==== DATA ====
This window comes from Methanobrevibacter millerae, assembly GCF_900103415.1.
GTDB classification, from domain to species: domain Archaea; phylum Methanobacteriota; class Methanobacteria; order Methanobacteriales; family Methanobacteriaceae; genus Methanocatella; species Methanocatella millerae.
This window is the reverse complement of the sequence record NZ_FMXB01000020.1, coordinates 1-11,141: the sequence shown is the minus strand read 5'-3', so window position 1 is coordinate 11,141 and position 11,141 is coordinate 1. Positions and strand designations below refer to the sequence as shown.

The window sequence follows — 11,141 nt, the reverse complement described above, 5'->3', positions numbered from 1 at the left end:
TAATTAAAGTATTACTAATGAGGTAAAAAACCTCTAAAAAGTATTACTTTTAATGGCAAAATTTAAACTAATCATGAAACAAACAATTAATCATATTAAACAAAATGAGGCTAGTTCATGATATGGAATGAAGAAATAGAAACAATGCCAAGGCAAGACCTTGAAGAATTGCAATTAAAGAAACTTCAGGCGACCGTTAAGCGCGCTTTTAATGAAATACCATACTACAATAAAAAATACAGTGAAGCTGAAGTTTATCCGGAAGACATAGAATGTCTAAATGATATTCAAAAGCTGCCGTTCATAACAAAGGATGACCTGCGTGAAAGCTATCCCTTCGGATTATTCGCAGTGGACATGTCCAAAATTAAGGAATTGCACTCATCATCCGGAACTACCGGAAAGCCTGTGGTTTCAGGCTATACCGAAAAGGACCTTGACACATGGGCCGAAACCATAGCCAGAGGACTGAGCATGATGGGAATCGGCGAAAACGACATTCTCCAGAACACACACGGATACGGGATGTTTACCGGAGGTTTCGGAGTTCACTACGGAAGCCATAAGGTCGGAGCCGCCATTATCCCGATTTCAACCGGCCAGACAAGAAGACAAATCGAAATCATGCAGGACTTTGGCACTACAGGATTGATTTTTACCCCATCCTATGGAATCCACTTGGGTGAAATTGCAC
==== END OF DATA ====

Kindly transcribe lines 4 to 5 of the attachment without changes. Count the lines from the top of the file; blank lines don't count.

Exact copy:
The window sequence follows — 11,141 nt, the reverse complement described above, 5'->3', positions numbered from 1 at the left end:
TAATTAAAGTATTACTAATGAGGTAAAAAACCTCTAAAAAGTATTACTTTTAATGGCAAAATTTAAACTAATCATGAAACAAACAATTAATCATATTAAACAAAATGAGGCTAGTTCATGATATGGAATGAAGAAATAGAAACAATGCCAAGGCAAGACCTTGAAGAATTGCAATTAAAGAAACTTCAGGCGACCGTTAAGCGCGCTTTTAATGAAATACCATACTACAATAAAAAATACAGTGAAGCTGAAGTTTATCCGGAAGACATAGAATGTCTAAATGATATTCAAAAGCTGCCGTTCATAACAAAGGATGACCTGCGTGAAAGCTATCCCTTCGGATTATTCGCAGTGGACATGTCCAAAATTAAGGAATTGCACTCATCATCCGGAACTACCGGAAAGCCTGTGGTTTCAGGCTATACCGAAAAGGACCTTGACACATGGGCCGAAACCATAGCCAGAGGACTGAGCATGATGGGAATCGGCGAAAACGACATTCTCCAGAACACACACGGATACGGGATGTTTACCGGAGGTTTCGGAGTTCACTACGGAAGCCATAAGGTCGGAGCCGCCATTATCCCGATTTCAACCGGCCAGACAAGAAGACAAATCGAAATCATGCAGGACTTTGGCACTACAGGATTGATTTTTACCCCATCCTATGGAATCCACTTGGGTGAAATTGCAC